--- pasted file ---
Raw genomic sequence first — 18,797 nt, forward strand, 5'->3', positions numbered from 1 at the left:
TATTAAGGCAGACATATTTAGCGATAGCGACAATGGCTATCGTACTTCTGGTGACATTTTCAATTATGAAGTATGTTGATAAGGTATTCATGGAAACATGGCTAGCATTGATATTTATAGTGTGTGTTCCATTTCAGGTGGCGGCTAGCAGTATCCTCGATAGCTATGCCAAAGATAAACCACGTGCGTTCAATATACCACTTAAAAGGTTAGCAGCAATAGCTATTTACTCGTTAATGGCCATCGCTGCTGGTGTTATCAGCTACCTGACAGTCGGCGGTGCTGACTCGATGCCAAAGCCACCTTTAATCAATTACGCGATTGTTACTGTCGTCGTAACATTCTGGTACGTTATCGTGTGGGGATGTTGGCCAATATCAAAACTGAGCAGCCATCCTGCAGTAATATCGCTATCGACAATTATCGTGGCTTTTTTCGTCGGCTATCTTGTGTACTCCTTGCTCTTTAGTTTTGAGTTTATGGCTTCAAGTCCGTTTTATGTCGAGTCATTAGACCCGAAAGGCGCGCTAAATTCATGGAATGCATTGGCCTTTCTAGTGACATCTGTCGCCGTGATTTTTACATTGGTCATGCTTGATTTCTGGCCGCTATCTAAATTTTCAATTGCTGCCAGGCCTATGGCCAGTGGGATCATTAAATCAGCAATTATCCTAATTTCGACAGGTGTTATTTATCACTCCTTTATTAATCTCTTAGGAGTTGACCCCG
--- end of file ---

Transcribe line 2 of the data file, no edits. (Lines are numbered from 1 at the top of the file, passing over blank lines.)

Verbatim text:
TATTAAGGCAGACATATTTAGCGATAGCGACAATGGCTATCGTACTTCTGGTGACATTTTCAATTATGAAGTATGTTGATAAGGTATTCATGGAAACATGGCTAGCATTGATATTTATAGTGTGTGTTCCATTTCAGGTGGCGGCTAGCAGTATCCTCGATAGCTATGCCAAAGATAAACCACGTGCGTTCAATATACCACTTAAAAGGTTAGCAGCAATAGCTATTTACTCGTTAATGGCCATCGCTGCTGGTGTTATCAGCTACCTGACAGTCGGCGGTGCTGACTCGATGCCAAAGCCACCTTTAATCAATTACGCGATTGTTACTGTCGTCGTAACATTCTGGTACGTTATCGTGTGGGGATGTTGGCCAATATCAAAACTGAGCAGCCATCCTGCAGTAATATCGCTATCGACAATTATCGTGGCTTTTTTCGTCGGCTATCTTGTGTACTCCTTGCTCTTTAGTTTTGAGTTTATGGCTTCAAGTCCGTTTTATGTCGAGTCATTAGACCCGAAAGGCGCGCTAAATTCATGGAATGCATTGGCCTTTCTAGTGACATCTGTCGCCGTGATTTTTACATTGGTCATGCTTGATTTCTGGCCGCTATCTAAATTTTCAATTGCTGCCAGGCCTATGGCCAGTGGGATCATTAAATCAGCAATTATCCTAATTTCGACAGGTGTTATTTATCACTCCTTTATTAATCTCTTAGGAGTTGACCCCG